minister of employment and computerization. Belgium approved the use
of ODF June 23, but
said it will also use Microsoft's OpenXML format if it is accepted
as a standard by the ISO.

The three firms working on the Microsoft-sponsored plug-in --
Paris-based Clever Age, which has written most of the code thus far,
India's AztecSoft, which
will test it, and Germany's Dialogika, which will test and help
implement the finished product -- were not among the respondents to

According to Paoli, Clever Age approached Microsoft last year after
some initial development. "They started having good results, so we
asked them to continue," he said.

Microsoft is providing an undisclosed amount of money to the three
firms creating the plug-in, which is expected to let users convert
multiple files at the same time.

"No translator will be perfect. OpenXML we believe is more fully
featured than other XML formats. So some formatting will be lost in
the translation," Paoli

Until now, Microsoft has publicly declined to make OpenXML
compatible with ODF, saying any such move would stifle its own
innovation. But Robertson acknowledged
that the company had been discussing that option with government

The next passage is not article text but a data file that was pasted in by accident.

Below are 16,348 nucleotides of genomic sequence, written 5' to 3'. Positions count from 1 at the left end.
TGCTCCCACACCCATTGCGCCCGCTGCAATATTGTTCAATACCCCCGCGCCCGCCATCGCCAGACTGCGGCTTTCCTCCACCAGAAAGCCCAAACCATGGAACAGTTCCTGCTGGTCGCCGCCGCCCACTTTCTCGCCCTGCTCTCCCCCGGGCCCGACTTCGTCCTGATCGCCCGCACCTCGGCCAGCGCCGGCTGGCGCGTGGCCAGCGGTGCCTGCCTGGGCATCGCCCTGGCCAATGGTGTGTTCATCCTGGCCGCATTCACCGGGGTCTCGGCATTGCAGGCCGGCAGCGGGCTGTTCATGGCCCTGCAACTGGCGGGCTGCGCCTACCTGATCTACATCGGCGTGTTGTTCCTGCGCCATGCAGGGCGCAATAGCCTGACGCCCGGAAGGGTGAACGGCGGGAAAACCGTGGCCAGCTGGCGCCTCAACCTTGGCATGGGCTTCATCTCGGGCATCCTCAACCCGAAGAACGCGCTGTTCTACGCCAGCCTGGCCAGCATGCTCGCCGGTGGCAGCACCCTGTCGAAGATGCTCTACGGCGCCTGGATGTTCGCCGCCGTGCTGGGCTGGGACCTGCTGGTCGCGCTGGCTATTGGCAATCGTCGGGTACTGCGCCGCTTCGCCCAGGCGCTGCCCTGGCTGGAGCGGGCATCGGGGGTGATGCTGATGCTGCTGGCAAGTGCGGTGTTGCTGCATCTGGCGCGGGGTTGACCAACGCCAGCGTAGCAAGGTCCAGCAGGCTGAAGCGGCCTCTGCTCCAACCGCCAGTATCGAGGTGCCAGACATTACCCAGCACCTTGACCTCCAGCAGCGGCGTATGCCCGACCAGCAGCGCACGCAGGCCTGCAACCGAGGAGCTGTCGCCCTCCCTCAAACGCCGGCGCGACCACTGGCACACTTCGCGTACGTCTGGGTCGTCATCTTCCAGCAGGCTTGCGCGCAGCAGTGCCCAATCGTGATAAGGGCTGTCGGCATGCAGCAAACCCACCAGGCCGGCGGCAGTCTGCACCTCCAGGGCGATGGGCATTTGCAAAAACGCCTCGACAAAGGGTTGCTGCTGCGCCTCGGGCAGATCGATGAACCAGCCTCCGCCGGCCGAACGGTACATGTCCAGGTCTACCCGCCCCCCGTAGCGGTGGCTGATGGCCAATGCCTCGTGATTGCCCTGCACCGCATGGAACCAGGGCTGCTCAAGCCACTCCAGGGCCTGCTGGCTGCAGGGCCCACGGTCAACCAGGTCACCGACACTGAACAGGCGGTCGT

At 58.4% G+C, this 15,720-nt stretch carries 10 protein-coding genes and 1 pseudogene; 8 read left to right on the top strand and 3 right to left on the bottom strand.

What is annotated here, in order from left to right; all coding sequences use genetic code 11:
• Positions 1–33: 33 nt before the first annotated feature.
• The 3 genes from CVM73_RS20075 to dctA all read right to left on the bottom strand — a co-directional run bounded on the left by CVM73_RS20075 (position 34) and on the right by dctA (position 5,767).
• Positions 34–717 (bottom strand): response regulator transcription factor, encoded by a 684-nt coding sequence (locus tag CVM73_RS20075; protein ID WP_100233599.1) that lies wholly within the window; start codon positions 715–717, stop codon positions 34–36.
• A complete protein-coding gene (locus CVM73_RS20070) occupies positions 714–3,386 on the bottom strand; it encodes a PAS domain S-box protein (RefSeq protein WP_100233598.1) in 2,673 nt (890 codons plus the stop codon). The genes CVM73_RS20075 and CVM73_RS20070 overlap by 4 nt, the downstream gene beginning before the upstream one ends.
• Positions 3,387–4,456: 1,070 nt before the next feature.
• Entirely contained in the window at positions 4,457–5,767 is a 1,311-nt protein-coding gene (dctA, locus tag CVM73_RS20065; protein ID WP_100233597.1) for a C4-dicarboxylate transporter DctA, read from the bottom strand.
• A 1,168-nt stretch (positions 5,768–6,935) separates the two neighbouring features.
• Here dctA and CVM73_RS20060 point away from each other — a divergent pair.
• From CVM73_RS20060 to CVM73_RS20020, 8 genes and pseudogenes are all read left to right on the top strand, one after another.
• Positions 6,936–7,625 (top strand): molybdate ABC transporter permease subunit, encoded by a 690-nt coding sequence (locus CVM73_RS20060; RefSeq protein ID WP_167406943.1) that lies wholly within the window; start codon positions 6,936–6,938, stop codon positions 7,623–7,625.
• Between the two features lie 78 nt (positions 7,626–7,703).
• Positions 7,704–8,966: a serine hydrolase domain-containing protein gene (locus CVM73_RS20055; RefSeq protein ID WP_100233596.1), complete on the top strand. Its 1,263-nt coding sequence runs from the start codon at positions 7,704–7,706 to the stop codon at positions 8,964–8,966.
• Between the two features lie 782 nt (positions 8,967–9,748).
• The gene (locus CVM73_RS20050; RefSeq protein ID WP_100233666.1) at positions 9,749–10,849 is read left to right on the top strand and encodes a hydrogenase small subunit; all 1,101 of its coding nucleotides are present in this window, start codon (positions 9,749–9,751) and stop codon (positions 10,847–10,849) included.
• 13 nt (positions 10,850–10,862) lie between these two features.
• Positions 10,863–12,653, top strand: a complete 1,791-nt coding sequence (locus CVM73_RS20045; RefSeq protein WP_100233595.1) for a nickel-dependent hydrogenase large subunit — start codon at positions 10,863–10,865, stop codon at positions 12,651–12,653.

customers for months.

Besides bankrolling the project, Microsoft will provide only
technical assistance. In other words, the project is fully
open-source and not run by the company.

"Clever Age is the owner of the project, but as in any good
open-source project, anyone can participate, anyone can modify or
develop on top of it. We are not a gatekeeper in any way," Paoli
said. The plug-ins will work with the upcoming Office 2007, as well
as for older versions of Office, he said.

Paul DeGroot, an analyst at Kirkland, Wash.-based Directions on
Microsoft, said that while Microsoft's move was "inevitable," it
goes against the company's
normal tactics.

"One of Microsoft's most important principles has been to control
standards, don't let others set standards for you. When that has
happened, they have regretted
it," DeGroot said. "They might succeed in marginalizing ODF, but
they also give away any clout in future ODF discussions and risk the
possibility that customers who care deeply about format longevity
and long-term document accessibility will go with ODF rather than
Office XML."

DeGroot said the move is a "half-way measure" by Microsoft, which
he says "would do a whole lot better if they would just bite the
bullet and do this themselves.
If they did, anyone who bought Office would have it, and Microsoft
would support it. In my view, they're setting themselves up for a
major headache later

But other observers praised Microsoft's move to dip its toes into
the open-source waters it has long publicly disdained. "I welcome
Microsoft into the OpenDocument
environment," said Douglas Johnson, corporate standards program
manager at Sun. "Sometimes zebras get new stripes."


David Andrews
Chief Technology Officer
Minnesota State Services for the Blind
2200 University Ave. W., #240
St. Paul, MN  55114-1840
(651) 642-0513  Office
(612) 730-7931  Cell
(651) 649-5927  Fax

> David Andrews and white cane Harry.

Regards Steve
Email:  srp at internode.on.net
Skype:  steve1963
MSN Messenger:  internetuser383 at hotmail.com